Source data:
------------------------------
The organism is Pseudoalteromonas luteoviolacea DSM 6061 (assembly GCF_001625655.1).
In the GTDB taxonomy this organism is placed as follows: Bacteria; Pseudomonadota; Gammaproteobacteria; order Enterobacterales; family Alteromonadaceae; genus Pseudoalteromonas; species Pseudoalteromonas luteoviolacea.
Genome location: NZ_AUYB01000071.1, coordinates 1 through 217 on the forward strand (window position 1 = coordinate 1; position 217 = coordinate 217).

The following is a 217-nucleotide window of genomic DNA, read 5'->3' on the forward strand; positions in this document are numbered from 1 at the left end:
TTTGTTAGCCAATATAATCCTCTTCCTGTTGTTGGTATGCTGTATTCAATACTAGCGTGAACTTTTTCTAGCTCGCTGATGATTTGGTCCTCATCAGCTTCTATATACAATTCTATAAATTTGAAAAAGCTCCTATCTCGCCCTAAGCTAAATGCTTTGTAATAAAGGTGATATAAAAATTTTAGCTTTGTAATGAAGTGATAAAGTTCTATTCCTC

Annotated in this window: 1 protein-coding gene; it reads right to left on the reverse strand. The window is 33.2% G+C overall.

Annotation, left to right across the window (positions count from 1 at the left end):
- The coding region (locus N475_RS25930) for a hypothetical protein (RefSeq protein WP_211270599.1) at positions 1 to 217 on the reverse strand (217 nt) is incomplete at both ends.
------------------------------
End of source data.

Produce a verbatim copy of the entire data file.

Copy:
The organism is Pseudoalteromonas luteoviolacea DSM 6061 (assembly GCF_001625655.1).
In the GTDB taxonomy this organism is placed as follows: Bacteria; Pseudomonadota; Gammaproteobacteria; order Enterobacterales; family Alteromonadaceae; genus Pseudoalteromonas; species Pseudoalteromonas luteoviolacea.
Genome location: NZ_AUYB01000071.1, coordinates 1 through 217 on the forward strand (window position 1 = coordinate 1; position 217 = coordinate 217).

The following is a 217-nucleotide window of genomic DNA, read 5'->3' on the forward strand; positions in this document are numbered from 1 at the left end:
TTTGTTAGCCAATATAATCCTCTTCCTGTTGTTGGTATGCTGTATTCAATACTAGCGTGAACTTTTTCTAGCTCGCTGATGATTTGGTCCTCATCAGCTTCTATATACAATTCTATAAATTTGAAAAAGCTCCTATCTCGCCCTAAGCTAAATGCTTTGTAATAAAGGTGATATAAAAATTTTAGCTTTGTAATGAAGTGATAAAGTTCTATTCCTC

Annotated in this window: 1 protein-coding gene; it reads right to left on the reverse strand. The window is 33.2% G+C overall.

Annotation, left to right across the window (positions count from 1 at the left end):
- The coding region (locus N475_RS25930) for a hypothetical protein (RefSeq protein WP_211270599.1) at positions 1 to 217 on the reverse strand (217 nt) is incomplete at both ends.